War Declared By Britain and France

Somehow the obscure diplomatic wrangling led to open hostilities, and Britain and France declared war against Russia on March 28, 1854.

The Russians appeared willing, at first, to avoid war. But demands put forth by Britain and France were not met, and a larger conflict seemed unavoidable.

The Invasion of the Crimea

In September 1854 the allies struck the Crimea, a peninsula in the present-day Ukraine. The Russians had a large naval base at Sevastopol, on the Black Sea, which was the ultimate target of the invasion force.

The British and French troops, after landing at Calamita Bay, began marching southward toward Sevastopol, which was approximately 30 miles away. The allied armies, with about 60,000 troops, encountered a Russian force at the River Alma and a battle ensued.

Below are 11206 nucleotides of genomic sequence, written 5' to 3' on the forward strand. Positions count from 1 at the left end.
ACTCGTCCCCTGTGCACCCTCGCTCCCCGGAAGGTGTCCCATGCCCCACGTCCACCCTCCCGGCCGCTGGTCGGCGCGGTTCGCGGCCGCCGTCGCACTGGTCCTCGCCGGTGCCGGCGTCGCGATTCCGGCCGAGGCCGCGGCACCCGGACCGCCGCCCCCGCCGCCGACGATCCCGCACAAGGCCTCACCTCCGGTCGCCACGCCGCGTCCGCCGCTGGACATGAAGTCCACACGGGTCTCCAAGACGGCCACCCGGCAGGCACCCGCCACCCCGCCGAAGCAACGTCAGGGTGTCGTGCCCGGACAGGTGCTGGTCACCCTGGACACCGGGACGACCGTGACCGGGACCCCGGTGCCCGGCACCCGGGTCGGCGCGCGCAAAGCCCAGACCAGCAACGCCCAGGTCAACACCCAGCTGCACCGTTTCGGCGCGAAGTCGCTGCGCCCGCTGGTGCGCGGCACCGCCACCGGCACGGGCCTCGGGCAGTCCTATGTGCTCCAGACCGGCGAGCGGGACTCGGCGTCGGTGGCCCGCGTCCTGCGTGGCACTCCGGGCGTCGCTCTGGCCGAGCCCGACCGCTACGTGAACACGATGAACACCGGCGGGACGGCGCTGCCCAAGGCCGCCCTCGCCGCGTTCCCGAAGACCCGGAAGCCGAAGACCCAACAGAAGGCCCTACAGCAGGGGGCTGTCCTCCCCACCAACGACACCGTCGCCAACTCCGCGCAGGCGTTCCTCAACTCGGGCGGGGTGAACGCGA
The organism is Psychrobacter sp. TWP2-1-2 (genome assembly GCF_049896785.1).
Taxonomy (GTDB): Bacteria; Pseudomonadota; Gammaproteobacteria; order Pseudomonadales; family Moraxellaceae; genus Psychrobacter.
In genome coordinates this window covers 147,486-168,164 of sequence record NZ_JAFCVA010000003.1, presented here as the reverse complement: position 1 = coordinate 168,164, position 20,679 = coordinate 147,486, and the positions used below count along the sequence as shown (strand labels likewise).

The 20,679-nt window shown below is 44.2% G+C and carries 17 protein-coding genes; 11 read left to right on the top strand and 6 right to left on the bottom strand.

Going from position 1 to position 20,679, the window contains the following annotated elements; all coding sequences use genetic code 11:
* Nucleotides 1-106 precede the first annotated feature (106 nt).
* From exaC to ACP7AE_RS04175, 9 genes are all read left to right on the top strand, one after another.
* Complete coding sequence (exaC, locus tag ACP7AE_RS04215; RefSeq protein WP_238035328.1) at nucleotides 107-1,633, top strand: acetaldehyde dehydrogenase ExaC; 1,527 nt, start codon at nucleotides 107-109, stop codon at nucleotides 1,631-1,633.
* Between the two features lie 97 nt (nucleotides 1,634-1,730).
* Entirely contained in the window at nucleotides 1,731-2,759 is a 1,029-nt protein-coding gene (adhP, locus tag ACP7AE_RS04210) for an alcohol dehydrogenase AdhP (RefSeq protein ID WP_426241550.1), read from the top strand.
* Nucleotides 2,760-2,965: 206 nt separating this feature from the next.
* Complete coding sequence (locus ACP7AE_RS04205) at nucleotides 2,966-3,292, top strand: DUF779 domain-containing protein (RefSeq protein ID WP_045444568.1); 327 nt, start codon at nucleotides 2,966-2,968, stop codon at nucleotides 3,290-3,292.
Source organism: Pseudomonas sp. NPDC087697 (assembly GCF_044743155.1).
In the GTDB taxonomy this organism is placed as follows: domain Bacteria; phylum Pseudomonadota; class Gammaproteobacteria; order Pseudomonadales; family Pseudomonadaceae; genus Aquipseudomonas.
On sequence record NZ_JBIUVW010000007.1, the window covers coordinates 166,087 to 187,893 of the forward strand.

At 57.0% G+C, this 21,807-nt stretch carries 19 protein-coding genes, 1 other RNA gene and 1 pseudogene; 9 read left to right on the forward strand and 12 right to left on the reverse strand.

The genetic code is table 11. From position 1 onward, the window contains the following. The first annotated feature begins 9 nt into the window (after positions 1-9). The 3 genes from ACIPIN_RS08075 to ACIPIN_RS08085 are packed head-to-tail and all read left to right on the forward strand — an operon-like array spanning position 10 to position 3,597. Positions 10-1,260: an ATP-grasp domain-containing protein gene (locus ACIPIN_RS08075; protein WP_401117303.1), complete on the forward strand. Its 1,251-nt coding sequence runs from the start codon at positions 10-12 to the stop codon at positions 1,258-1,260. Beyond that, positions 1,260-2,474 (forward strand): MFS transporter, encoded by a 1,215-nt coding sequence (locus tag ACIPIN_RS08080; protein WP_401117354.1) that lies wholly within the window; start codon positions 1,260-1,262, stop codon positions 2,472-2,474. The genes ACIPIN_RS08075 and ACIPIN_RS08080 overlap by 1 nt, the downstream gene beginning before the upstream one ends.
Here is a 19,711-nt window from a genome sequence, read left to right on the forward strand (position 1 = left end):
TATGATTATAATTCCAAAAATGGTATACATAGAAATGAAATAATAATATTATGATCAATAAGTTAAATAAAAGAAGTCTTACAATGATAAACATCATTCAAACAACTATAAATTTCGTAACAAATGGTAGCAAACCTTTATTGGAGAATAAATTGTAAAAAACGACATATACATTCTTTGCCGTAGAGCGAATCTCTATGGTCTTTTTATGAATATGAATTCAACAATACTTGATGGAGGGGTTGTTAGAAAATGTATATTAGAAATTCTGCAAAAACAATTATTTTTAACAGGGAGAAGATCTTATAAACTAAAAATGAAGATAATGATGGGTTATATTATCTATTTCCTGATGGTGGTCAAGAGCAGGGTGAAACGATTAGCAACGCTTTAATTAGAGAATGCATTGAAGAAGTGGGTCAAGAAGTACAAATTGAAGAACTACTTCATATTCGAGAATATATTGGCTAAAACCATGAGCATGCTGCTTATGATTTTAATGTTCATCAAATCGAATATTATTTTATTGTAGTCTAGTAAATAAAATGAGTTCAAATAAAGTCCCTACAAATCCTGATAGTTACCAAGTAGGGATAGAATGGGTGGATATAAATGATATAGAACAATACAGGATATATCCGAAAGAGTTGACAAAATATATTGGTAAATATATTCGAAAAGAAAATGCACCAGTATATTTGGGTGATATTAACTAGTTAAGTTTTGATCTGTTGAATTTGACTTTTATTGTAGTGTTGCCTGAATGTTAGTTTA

The British commander, Lord Raglan, who had not been in combat since losing an arm at Waterloo nearly 30 years earlier, had considerable trouble coordinating his attacks with his French allies. Despite these problems, which would become common throughout the war, the British and French routed the Russian army, which fled.

The Russians regrouped at Sevastopol. The British, bypassing that major base, attacked the town of Balaclava, which had a harbor that could be used as a supply base.

Ammunition and siege weapons began to be unloaded, and the allies prepared for an eventual attack on Sevastopol. The British and French began an artillery bombardment of Sevastopol on October 17, 1854. The time-honored tactic did not seem to have much effect.